Re: Re: college green/ o’connell street plaza and pedestrians
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Graham: I’ll try and come back to this in more datail later, but I just want to clarify the point that I’ve been trying to make about the Trinity railings and front lawns.
The current railings are magnificent, there’s no question about that and together with the lawns they create an oasis of calm which is much loved my lots of people, including legions of Dubliners who’ve waited here to meet their dates, in the era before mobile phones. Although, why we can’t just have our transition to an oasis of calm, 10m further on, when we go through the archway is beyond me.
If you say that the previous railings (the ones we see in the Malton print) were erected by 1761, I’ll accept that too.
I also accept that the an enclosure at the front of Trinity existed before then. The half hexagonal enclosure we see on Brooking’s map of 1728 proves that the old front of Trinity was also, for a time, protected from the rough and tumble of the city by a railing enclosure. Brooking’s accompanying print shows this half wall / half railings in all it’s artless horrow.
Sorry for the image quality, my copy of Brooking’s map is tiny. The copy that used to hang on the half landing in the Civic Museum in South William Street, has obviously gone into storage somewhere.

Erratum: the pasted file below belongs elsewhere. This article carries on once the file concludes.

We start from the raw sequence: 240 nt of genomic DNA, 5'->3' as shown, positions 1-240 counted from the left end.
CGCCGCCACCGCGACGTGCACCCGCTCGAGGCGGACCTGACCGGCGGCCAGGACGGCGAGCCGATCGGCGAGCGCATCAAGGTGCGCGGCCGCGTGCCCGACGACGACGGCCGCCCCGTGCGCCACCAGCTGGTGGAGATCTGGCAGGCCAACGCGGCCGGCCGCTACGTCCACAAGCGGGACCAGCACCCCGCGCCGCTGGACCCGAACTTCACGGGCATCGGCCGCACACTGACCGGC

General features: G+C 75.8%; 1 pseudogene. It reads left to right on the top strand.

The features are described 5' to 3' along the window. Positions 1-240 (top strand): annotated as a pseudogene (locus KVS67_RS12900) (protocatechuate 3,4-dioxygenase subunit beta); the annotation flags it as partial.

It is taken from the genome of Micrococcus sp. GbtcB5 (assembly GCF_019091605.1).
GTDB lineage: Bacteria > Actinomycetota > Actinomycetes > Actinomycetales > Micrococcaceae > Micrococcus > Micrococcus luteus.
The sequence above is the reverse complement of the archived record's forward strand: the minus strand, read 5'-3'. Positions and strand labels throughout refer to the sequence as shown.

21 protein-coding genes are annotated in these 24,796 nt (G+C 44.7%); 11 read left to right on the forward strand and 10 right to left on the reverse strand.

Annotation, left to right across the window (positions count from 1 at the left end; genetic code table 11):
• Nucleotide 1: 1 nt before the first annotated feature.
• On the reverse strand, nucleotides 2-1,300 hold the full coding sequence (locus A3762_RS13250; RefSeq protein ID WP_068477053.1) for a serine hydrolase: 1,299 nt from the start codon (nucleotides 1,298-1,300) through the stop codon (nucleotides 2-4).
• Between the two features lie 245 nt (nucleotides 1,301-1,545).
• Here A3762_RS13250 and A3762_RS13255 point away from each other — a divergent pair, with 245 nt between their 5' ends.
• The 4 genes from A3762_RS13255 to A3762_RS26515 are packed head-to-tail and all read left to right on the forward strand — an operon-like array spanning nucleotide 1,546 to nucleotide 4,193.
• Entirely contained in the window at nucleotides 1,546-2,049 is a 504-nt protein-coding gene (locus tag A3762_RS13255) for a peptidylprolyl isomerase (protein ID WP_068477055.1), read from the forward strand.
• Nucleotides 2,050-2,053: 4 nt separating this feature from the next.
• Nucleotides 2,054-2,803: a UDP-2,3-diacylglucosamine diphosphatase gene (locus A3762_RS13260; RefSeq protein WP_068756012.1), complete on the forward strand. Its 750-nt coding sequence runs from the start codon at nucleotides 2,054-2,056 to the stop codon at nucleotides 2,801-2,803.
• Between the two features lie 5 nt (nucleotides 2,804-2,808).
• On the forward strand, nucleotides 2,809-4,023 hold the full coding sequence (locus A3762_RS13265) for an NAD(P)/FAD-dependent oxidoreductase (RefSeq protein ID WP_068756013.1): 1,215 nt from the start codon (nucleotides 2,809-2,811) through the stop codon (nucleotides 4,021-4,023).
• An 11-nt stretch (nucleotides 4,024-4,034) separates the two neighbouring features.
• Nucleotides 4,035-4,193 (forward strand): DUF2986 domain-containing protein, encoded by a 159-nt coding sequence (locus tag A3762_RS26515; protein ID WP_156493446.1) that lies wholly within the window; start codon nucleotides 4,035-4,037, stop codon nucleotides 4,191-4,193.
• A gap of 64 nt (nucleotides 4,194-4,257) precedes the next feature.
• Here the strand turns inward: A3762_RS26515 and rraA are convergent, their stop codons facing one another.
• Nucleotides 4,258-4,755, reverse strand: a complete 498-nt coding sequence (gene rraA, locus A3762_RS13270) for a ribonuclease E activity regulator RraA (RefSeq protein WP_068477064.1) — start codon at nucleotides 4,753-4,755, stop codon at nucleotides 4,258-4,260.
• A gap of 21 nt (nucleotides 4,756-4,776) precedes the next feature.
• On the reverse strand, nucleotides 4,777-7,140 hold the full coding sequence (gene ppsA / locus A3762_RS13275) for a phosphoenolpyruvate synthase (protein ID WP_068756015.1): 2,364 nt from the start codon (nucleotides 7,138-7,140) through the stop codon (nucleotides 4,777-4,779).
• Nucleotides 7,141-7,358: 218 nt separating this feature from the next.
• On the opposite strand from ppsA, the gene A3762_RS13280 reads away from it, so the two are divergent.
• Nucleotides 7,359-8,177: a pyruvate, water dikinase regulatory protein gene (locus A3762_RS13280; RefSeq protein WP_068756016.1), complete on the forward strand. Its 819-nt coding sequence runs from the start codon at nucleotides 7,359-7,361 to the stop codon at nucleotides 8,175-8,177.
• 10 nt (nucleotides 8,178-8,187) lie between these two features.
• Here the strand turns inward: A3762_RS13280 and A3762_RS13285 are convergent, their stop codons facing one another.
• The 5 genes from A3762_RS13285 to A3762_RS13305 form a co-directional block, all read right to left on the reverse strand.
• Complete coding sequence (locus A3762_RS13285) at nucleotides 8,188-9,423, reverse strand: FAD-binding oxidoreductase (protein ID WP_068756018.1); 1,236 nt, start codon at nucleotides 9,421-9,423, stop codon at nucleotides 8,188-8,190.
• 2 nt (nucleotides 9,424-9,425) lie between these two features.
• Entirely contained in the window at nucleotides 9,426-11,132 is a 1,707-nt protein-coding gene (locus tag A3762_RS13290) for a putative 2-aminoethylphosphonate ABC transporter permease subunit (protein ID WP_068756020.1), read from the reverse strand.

Sorry, another bad quality image of the old front of Trinity, shown here above an elevation of the Library, again from Brooking’s map of 1728.
My point is that at some point between 1728 and 1756, an extraordinary thing happened, something which would never happen today. The college authorities, possibly in tandem with city officials, threw down their defensive railings and briefly embraced the notion that Trinity constituted one edge of an emerging urban space, and one of some magnificence. My guess is that this happened about 1735 or so, when the new parliament house had been completed and College Green had assumed the role of the central civic space of the expanding city and, arguably, the nation (in whatever form that was perceived to be).
Whether, and for how long, the ground floor windows of the new west front were exposed to the grand civic space of College Green (as depicted on Rocque’s map) without the protection of a forward railing enclosure is a matter for speculation. I would point out, at this juncture, that the standard (Europe wide) solution to exposed ground floor windows, since Renaissance times if not earlier, has been simply to design in hefty iron grills.
An example from Rome, can’t remember which palazzo.
I fully accept that there are plenty of other things wrong with College Green, as you have clearly identified, but I don’t think that it would do us any harm to include an appraisal of the existing railings and lawns in any future urban review of College Green, (not that there’s ever likeky to be an urban review of College Green, or anywhere else in Dublin).
Btw and at the risk of stirring the hornet’s nest again, your triangular urban space / traffic island opposite the Lord’s portico, would make a great square urban space, if we just got rid of the . . . .